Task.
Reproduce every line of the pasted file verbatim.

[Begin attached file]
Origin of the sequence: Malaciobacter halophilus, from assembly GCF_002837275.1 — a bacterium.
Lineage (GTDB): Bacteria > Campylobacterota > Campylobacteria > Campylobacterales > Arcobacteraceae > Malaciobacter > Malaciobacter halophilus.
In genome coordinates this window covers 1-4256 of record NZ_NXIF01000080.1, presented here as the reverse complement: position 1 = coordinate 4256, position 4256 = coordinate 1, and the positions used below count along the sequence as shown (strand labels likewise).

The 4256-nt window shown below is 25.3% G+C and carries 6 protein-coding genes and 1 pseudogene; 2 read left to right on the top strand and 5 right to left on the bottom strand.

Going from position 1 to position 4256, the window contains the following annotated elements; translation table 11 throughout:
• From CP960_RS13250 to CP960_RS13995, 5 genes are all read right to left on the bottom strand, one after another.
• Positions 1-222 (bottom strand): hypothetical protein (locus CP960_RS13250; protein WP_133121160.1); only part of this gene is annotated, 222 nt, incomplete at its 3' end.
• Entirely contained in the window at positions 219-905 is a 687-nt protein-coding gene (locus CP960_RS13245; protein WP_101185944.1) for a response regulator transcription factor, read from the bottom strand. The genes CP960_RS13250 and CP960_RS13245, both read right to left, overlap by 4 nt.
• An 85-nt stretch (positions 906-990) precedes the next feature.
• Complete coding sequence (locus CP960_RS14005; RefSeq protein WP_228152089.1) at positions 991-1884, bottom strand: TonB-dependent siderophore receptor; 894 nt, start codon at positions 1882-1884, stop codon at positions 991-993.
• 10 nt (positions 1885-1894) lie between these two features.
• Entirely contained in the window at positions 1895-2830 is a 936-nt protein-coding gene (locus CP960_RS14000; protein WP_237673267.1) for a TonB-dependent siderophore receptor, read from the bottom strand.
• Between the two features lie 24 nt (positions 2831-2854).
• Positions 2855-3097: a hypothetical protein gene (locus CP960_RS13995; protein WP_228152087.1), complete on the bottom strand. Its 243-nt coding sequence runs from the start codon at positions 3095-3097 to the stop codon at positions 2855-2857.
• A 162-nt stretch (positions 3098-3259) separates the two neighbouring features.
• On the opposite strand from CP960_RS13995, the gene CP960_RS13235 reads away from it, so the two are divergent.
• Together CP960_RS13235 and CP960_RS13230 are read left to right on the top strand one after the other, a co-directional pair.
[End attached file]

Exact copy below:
Origin of the sequence: Malaciobacter halophilus, from assembly GCF_002837275.1 — a bacterium.
Lineage (GTDB): Bacteria > Campylobacterota > Campylobacteria > Campylobacterales > Arcobacteraceae > Malaciobacter > Malaciobacter halophilus.
In genome coordinates this window covers 1-4256 of record NZ_NXIF01000080.1, presented here as the reverse complement: position 1 = coordinate 4256, position 4256 = coordinate 1, and the positions used below count along the sequence as shown (strand labels likewise).

The 4256-nt window shown below is 25.3% G+C and carries 6 protein-coding genes and 1 pseudogene; 2 read left to right on the top strand and 5 right to left on the bottom strand.

Going from position 1 to position 4256, the window contains the following annotated elements; translation table 11 throughout:
• From CP960_RS13250 to CP960_RS13995, 5 genes are all read right to left on the bottom strand, one after another.
• Positions 1-222 (bottom strand): hypothetical protein (locus CP960_RS13250; protein WP_133121160.1); only part of this gene is annotated, 222 nt, incomplete at its 3' end.
• Entirely contained in the window at positions 219-905 is a 687-nt protein-coding gene (locus CP960_RS13245; protein WP_101185944.1) for a response regulator transcription factor, read from the bottom strand. The genes CP960_RS13250 and CP960_RS13245, both read right to left, overlap by 4 nt.
• An 85-nt stretch (positions 906-990) precedes the next feature.
• Complete coding sequence (locus CP960_RS14005; RefSeq protein WP_228152089.1) at positions 991-1884, bottom strand: TonB-dependent siderophore receptor; 894 nt, start codon at positions 1882-1884, stop codon at positions 991-993.
• 10 nt (positions 1885-1894) lie between these two features.
• Entirely contained in the window at positions 1895-2830 is a 936-nt protein-coding gene (locus CP960_RS14000; protein WP_237673267.1) for a TonB-dependent siderophore receptor, read from the bottom strand.
• Between the two features lie 24 nt (positions 2831-2854).
• Positions 2855-3097: a hypothetical protein gene (locus CP960_RS13995; protein WP_228152087.1), complete on the bottom strand. Its 243-nt coding sequence runs from the start codon at positions 3095-3097 to the stop codon at positions 2855-2857.
• A 162-nt stretch (positions 3098-3259) separates the two neighbouring features.
• On the opposite strand from CP960_RS13995, the gene CP960_RS13235 reads away from it, so the two are divergent.
• Together CP960_RS13235 and CP960_RS13230 are read left to right on the top strand one after the other, a co-directional pair.